The announcement that Ralph Nader will again run for the Presidency raises the (almost) unaskable question
are there any circumstances under which we should hope for, promote, or even passively assist, the reelection of George W. Bush as against either of the remaining Democrat contenders? I feel nervous even raising this question, but I think it’s worth a hard and dispassionate look.
Regardless of their political persuasion, most people will agree, at least in retrospect, that it would have been better for their own side (defined either in ideological or in party terms) to have lost some of the elections they won. Most obviously, this was the case for the US Republican Party in 1928. Hoover’s victory, and his inability to cope with the Depression, paved the way for four successive victories for FDR and two generations of Democratic and liberal hegemony, which didn’t finally come to an end until the Reagan revolution in 1980. The same was true on the other side of poltiics in Australia and the UK, where Labour governments were elected just before the Depression, split over measures of retrenchment demanded by the maxims of orthodox finance and sat out the 1930s in Opposition, watching their own former leaders implement the disastrous policies they had rejected, but had been unable to counter.
So, is 2004 one of those occasions? The case that it is rests primarily on arguments about fiscal policy. Bush’s policies have set the United States on a path to national bankruptcy, a fact that is likely to become apparent some time between now and 2008. Assuming that actual or effective bankruptcy (repudiation of debt or deliberate resort to inflation) is unthinkable, this is going to entail some painful decisions for the next President and Congress, almost certainly involving both increases in taxation and cuts in expenditure. On the expenditure side, this will mean a lot more than the obvious targets of corporate welfare and FDW. Either significant cuts in the big entitlement programs (Social Security and Medicare) or deep cuts in everything else the government does will be needed, even with substantial increases in taxes (to see the nasty arithmetic read these CBO projections, and replace the baseline with the more realistic Policy Alternatives Not Included in CBO’s Baseline)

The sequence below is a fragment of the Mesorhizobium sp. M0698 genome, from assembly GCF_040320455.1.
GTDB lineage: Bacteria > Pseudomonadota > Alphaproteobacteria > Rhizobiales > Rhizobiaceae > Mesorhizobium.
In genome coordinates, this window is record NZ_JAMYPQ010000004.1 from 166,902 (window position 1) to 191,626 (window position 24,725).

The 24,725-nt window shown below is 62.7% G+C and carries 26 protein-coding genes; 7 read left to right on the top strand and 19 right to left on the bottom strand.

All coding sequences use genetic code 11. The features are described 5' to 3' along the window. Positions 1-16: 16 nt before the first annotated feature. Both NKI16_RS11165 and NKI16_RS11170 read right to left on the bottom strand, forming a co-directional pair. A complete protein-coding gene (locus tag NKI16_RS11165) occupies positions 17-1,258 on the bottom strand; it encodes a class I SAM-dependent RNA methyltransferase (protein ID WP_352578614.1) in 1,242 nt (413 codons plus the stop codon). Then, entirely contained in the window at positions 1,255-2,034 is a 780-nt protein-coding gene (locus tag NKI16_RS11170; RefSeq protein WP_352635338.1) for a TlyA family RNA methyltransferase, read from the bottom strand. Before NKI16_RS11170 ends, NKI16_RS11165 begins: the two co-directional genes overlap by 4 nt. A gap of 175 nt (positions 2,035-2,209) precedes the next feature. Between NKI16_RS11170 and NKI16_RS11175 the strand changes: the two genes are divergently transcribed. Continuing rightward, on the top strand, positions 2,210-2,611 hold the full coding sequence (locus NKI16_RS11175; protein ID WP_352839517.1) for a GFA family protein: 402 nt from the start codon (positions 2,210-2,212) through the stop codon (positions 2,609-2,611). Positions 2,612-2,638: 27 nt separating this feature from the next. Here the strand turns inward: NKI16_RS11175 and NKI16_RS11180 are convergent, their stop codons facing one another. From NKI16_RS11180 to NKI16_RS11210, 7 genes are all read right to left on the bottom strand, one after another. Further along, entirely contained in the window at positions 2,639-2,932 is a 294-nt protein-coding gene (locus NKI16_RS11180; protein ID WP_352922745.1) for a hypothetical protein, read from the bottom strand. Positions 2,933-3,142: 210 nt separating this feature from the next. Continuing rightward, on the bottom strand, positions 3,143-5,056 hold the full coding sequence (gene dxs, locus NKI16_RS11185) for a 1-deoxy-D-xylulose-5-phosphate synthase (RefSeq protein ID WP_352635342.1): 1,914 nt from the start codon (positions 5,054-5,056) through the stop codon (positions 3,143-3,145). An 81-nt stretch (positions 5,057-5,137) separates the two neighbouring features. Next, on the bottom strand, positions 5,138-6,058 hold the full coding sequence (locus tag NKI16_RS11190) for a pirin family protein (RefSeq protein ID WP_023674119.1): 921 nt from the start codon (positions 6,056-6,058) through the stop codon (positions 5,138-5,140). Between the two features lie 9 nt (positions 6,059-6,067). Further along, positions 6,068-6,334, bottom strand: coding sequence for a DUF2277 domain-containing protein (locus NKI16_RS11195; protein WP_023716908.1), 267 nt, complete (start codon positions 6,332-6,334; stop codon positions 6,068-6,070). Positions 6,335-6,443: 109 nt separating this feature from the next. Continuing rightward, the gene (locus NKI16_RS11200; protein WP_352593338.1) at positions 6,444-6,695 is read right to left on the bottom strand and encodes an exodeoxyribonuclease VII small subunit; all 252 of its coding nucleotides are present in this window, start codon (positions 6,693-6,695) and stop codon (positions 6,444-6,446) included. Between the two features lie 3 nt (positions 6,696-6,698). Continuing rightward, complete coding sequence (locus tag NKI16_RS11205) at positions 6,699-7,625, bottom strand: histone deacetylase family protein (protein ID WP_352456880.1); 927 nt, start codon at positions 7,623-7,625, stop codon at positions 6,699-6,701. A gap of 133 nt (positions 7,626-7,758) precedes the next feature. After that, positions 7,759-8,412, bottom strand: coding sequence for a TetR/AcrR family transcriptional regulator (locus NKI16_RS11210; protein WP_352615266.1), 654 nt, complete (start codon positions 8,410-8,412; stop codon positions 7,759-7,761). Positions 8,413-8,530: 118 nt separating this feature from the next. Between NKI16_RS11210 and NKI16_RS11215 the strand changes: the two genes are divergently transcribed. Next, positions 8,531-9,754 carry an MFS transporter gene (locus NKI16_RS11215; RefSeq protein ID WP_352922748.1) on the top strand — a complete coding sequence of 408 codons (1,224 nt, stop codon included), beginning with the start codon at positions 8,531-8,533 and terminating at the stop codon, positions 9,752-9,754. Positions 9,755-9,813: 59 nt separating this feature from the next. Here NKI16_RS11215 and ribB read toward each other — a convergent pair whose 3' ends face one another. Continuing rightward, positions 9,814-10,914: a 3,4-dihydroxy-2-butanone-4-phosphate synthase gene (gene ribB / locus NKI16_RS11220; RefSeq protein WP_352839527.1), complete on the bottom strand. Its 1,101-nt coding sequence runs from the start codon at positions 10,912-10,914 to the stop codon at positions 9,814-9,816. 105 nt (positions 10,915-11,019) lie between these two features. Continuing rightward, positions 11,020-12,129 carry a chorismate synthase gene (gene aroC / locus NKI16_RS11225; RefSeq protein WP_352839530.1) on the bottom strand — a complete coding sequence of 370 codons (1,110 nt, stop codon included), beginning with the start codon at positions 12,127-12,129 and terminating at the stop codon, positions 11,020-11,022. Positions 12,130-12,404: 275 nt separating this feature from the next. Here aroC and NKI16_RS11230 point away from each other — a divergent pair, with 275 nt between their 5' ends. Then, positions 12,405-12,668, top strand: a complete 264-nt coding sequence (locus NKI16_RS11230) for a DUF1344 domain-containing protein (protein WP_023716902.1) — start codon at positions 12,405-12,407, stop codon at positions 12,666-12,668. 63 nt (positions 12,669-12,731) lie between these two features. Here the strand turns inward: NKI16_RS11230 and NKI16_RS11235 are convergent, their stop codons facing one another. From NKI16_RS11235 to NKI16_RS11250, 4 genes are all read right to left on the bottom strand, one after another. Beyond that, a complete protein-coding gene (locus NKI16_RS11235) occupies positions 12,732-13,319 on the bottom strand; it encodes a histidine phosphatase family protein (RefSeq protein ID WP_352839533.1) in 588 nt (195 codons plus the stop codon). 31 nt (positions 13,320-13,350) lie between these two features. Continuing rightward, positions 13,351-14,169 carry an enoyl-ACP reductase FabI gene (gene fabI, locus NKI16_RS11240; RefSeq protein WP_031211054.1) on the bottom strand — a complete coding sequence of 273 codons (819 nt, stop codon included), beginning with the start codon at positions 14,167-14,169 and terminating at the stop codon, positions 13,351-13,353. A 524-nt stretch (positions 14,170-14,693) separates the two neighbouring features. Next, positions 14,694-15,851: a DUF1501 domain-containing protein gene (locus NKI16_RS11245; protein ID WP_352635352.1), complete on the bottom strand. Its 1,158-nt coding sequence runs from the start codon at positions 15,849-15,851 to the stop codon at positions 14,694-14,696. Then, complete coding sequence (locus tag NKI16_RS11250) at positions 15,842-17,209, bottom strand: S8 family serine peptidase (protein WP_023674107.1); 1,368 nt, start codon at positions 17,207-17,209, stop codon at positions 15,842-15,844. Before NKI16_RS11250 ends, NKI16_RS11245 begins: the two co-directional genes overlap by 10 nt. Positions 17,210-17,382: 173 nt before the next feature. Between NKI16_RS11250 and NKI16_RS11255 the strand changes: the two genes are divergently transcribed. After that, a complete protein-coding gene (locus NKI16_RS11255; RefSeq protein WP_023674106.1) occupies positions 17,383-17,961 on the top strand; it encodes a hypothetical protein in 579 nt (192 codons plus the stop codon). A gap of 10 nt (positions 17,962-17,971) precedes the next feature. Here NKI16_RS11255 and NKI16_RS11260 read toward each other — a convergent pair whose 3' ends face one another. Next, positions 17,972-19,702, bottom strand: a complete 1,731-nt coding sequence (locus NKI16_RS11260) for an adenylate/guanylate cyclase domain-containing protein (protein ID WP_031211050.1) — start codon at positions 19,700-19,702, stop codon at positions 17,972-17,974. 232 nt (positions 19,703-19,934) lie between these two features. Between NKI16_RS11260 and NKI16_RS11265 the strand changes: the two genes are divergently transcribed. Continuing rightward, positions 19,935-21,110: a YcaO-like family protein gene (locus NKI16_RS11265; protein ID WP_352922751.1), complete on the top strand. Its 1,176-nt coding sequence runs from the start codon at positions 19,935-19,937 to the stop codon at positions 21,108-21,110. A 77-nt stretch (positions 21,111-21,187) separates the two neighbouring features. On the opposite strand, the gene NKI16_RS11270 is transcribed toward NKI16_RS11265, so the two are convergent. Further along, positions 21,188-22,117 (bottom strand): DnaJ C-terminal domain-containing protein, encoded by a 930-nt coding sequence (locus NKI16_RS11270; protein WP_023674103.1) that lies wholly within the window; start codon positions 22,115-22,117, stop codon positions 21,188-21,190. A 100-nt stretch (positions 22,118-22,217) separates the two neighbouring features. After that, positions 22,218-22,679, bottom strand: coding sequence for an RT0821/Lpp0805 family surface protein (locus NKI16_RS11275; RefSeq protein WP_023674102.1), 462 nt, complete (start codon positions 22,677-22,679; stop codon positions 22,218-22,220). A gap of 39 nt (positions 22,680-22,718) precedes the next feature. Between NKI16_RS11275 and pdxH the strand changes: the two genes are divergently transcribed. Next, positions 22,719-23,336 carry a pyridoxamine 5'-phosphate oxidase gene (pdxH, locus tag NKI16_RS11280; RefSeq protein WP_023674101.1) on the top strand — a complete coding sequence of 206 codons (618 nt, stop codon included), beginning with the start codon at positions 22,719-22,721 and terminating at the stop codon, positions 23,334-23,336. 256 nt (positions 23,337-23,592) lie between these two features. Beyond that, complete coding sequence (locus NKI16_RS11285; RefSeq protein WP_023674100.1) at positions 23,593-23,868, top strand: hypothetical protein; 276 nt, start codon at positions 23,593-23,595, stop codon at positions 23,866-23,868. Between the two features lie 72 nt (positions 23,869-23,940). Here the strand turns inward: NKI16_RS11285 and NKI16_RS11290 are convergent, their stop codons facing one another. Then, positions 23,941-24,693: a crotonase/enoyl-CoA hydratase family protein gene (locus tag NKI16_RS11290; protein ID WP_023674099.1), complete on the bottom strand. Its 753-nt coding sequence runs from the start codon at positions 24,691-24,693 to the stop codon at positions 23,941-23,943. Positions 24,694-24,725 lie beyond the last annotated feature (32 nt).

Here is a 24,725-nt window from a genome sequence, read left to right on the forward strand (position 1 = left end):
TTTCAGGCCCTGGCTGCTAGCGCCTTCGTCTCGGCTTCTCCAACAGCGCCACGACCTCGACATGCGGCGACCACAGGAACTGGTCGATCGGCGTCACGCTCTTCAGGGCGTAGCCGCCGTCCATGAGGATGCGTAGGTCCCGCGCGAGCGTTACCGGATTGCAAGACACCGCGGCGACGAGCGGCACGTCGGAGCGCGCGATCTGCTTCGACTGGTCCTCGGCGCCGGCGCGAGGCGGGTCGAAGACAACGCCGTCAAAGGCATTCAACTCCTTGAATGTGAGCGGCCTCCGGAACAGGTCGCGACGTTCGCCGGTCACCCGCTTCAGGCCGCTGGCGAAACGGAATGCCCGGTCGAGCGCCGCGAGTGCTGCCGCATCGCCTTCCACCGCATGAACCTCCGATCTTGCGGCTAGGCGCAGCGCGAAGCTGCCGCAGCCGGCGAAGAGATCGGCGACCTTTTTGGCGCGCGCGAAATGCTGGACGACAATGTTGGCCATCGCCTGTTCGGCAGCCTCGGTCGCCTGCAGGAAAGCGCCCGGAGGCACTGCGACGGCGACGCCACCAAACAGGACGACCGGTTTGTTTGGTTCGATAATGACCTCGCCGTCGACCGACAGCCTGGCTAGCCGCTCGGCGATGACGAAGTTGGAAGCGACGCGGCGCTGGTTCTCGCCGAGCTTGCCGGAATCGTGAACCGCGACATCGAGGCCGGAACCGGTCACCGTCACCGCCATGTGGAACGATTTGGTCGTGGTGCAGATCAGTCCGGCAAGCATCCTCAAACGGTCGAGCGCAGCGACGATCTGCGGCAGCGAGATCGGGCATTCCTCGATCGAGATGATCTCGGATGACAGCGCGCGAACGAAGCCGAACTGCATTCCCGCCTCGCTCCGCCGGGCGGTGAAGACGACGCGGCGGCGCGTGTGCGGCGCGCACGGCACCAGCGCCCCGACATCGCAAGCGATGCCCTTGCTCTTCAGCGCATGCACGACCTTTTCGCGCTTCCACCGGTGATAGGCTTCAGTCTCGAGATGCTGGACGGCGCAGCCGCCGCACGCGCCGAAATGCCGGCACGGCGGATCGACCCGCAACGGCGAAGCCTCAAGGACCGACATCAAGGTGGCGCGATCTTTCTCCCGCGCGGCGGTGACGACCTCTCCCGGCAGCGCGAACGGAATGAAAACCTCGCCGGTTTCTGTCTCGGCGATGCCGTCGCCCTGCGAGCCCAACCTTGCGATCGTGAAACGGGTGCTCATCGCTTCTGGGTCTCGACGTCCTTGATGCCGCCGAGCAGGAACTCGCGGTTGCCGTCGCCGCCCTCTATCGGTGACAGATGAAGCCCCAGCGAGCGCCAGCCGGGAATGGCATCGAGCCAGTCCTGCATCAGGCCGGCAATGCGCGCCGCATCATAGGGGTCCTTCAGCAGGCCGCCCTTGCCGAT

fn1. Fraud, Duplication and Waste
As far as I can see, the only way to avoid four years of grinding bargaining would be the Big Bang approach of repealing the Bush tax cuts en bloc while the electoral mandate was fresh. Gephardt and Dean proposed this (along with, I think, Kucinich, Braun and Sharpton), but Edwards and Kerry propose repealing only the cuts on incomes above $200 000 a year. Whichever of them wins the Democratic nomination, it seems likely that the pressures of the campaign will lead them to soft-pedal the bad news on tax and spending options, making it more difficult to push even partial repeal through a Congress that will probably have a Republican majority in at least one House.
Given that the deficit has yet to register as a major issue with many (most ?) voters, , it will be very hard to shift the blame back onto Bush and the Republicans if the problem is deferred until 2005 or 2006. It’s easy to imagine scenarios leading to an electoral catastrophe in 2008 and the election of a Republican even worse than Bush. Conversely, a re-elected Bush could be a second Herbert Hoover, discrediting the Republicans for decades to come.
Of course, similar arguments were made in 2000, notably on behalf of Nader, and they turned out to be totally wrong. More generally, the folk wisdom about birds in the hand and in the bush (sic) is applicable. And it’s always easier for an outside onlooker to advise taking the long-term view in cases of this kind, though in this case, we all have to live with the consequences.
Looking at the damage another four years of Bush would do in all areas of domestic and foreign policy, I can’t conclude that the putative long-term benefits of demonstrating the bankruptcy of his ideas are enough to balance the inevitable and immediate damage his re-election would cause. Still, I look forward to a Democratic victory with trepidation rather than the unalloyed enthusiasm I ought to feel.